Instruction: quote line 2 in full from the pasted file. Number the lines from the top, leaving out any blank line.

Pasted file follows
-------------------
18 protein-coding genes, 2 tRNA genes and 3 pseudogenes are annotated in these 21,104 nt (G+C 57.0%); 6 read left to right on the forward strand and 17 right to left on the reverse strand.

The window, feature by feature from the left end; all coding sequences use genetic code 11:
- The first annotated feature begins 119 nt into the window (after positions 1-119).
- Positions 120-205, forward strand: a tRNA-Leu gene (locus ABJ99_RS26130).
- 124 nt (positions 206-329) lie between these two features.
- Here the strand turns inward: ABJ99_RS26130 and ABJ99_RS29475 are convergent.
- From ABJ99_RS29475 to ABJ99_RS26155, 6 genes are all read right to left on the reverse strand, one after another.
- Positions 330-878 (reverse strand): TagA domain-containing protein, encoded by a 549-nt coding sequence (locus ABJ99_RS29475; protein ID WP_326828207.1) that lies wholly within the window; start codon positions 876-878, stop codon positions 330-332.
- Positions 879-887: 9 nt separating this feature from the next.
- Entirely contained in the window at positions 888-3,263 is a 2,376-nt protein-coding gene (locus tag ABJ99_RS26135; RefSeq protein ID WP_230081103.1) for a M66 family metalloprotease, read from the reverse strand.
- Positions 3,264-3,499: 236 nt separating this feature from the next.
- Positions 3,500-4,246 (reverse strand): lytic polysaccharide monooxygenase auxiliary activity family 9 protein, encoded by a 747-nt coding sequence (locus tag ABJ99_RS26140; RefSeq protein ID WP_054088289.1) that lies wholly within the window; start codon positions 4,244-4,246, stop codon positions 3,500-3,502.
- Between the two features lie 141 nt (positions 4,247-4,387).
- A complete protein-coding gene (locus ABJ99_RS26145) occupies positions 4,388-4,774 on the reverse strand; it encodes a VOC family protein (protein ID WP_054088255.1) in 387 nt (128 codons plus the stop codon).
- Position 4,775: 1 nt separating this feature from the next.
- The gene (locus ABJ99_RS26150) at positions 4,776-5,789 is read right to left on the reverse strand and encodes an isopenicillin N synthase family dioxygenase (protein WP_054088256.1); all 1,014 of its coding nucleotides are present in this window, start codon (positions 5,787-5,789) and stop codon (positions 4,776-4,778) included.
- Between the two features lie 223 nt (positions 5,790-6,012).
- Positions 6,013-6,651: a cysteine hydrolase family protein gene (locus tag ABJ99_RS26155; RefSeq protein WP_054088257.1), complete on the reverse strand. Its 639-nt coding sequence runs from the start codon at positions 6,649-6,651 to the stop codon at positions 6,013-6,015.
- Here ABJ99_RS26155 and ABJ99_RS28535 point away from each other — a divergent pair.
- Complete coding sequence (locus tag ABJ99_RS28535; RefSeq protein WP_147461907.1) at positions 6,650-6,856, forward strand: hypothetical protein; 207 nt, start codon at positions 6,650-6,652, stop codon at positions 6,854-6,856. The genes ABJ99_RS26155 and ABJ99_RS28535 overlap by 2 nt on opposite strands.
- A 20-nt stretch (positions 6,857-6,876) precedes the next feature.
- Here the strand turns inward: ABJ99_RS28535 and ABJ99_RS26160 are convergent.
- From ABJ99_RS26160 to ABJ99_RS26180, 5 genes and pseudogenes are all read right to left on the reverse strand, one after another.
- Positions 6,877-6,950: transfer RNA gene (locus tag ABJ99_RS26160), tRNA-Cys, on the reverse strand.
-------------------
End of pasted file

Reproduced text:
The window, feature by feature from the left end; all coding sequences use genetic code 11: